Need some advice. Like many other (married) folks here, I'm trying to find a reasonable balance between room esthetics and sound quality. We listen to music in our living room. It's a 16'X18' room with a two-story ceiling that is almost 20' high. So the room is basically a large cube. The other challenge is the speakers need to be placed along the18' wall, roughly a foot or two away front the side and the back walls, basically near the corners since we have a fireplace in the middle of that wall. The couch will be about 15' away from the speakers. All in all, the speakers and the main listening position form a 15' equilateral triangle. I guess I'll need to look for high dispersion speakers with good off-axis sound quality. Almost the opposite of what I have in there now which are ML Aerius i speakers. I still have the pair of Definitive Technologies BP20 speakers which I had originally purchased for this room and I think they better fit that application but I really prefer the clarity and focus of the MLs albeit with a much more constrained sweet spot. The MLs are being driven by a McIntosh MC2200 and I have the Def. Techs in another (smaller) room hooked up to a Vincent SP-331 hybrid amplifier. My bottom line question is what would be a decent option for this cubical size room, trying to stay within a $3K budget. The bi-polar design speakers seem to meet most of the requirements but sound a bit diffused to my taste. Anyone has experience with the newer/slimmer Def. Tech. tower models? What about the Magnepan 1.7? Thanks in advance.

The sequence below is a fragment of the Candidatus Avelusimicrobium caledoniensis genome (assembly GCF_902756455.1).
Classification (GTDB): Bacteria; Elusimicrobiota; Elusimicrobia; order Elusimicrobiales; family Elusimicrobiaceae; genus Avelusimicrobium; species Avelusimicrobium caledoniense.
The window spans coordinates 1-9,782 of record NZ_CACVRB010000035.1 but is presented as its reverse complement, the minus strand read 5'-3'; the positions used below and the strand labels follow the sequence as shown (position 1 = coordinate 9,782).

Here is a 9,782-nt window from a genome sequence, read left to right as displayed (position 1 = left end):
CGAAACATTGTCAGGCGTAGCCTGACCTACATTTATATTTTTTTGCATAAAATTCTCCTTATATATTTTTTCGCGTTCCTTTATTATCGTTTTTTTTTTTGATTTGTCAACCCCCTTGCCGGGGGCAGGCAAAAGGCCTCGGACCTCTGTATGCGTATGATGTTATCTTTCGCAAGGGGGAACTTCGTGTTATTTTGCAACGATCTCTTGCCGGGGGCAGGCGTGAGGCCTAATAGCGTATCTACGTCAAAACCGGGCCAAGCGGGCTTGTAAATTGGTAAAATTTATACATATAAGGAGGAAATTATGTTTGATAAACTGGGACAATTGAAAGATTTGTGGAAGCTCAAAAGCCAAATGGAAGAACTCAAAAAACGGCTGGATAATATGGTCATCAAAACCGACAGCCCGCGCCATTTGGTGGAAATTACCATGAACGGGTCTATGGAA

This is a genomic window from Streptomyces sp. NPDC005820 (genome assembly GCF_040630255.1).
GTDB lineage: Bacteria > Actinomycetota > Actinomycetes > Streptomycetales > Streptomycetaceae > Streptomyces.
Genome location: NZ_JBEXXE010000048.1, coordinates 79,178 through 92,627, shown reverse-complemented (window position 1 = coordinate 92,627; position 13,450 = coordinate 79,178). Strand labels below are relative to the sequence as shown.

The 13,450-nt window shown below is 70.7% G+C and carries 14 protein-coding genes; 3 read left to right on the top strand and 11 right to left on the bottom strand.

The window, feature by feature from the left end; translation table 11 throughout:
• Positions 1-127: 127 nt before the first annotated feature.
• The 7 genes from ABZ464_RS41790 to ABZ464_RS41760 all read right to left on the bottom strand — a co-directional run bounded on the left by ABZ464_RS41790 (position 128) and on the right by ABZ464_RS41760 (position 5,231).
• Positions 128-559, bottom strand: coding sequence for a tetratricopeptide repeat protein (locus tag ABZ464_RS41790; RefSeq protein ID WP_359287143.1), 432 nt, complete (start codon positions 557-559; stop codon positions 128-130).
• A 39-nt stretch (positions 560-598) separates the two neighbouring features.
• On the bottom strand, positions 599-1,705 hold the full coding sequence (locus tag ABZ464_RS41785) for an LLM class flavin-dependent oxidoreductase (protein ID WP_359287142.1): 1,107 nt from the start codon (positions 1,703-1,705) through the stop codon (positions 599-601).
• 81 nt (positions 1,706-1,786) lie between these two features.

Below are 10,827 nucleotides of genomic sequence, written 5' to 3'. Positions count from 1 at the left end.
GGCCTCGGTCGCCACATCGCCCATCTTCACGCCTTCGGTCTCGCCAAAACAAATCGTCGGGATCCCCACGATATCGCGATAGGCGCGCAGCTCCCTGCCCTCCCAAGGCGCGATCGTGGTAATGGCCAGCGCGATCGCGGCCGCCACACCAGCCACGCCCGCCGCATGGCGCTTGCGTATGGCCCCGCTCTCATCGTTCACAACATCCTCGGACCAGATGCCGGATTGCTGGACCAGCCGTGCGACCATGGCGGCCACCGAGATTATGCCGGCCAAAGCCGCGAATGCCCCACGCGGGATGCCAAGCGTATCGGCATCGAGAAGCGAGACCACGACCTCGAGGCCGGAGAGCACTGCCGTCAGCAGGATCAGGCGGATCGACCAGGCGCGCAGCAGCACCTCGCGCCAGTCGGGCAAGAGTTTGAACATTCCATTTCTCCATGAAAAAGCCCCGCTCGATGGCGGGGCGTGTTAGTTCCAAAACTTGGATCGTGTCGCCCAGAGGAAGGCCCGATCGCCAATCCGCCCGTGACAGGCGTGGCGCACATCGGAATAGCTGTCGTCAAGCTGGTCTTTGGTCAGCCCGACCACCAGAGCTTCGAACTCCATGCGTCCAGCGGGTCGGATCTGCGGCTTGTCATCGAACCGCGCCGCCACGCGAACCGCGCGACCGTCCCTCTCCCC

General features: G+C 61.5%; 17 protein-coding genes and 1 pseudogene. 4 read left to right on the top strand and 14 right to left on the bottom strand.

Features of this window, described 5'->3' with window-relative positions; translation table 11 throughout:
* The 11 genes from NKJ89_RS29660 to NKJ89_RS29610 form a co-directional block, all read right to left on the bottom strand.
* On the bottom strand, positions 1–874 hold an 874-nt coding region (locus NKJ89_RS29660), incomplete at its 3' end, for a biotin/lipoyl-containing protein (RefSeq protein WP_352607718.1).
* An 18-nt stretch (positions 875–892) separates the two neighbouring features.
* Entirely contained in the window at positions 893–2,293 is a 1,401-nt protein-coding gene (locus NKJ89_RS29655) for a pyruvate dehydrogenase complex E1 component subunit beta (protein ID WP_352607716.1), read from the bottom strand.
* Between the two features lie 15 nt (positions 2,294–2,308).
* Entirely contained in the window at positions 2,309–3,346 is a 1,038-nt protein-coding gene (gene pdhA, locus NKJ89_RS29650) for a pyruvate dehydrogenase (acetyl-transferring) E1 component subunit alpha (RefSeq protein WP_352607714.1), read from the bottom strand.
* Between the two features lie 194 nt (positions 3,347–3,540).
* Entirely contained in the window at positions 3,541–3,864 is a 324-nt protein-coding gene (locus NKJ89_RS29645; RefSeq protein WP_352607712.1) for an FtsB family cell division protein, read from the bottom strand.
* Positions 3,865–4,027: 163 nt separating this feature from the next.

It kind of depends how you listen. If your biggest concern is having a full sound between the speakers no matter where you are, sure you want a wide dispersion.
However, in a reverberant, untreated room you sacrifice smooth frequency response and natural/accurate sounding imaging. In general, the closer your speakers are to boundaries, the less dispersion you want, or the more room treatment you need.
My suggestion is to reach out to GIK Acoustics FIRST. Figure out what you want or are willing to do with the room treatment, then choose speakers.
In that room, the ML’s would be your better option if you could keep them away from the rear wall and at an angle.
Good room treatment makes your room more speaker friendly, plus, you may trade speakers many times, but no one ever trades in good acoustics. :)
1-2 feet from the back wall and near the corners is a tough ask of most audiophile speakers. I'd skew toward speakers made to be placed in or near corners and near or against the wall. Two that come to mind are Sjofn (the clue) and Von Schweikert VR22. I think (the clue) may be available on an in-home trial basis, and I'd recommend going with a double stack given the size/height of your room and your budget. These speakers are flat out amazing at their price point. Disregard the Stereophile review BTW. It was completely botched due to improper placement and reviewer laziness. People who have heard them at shows properly set up have been blown away -- me included. Best of luck.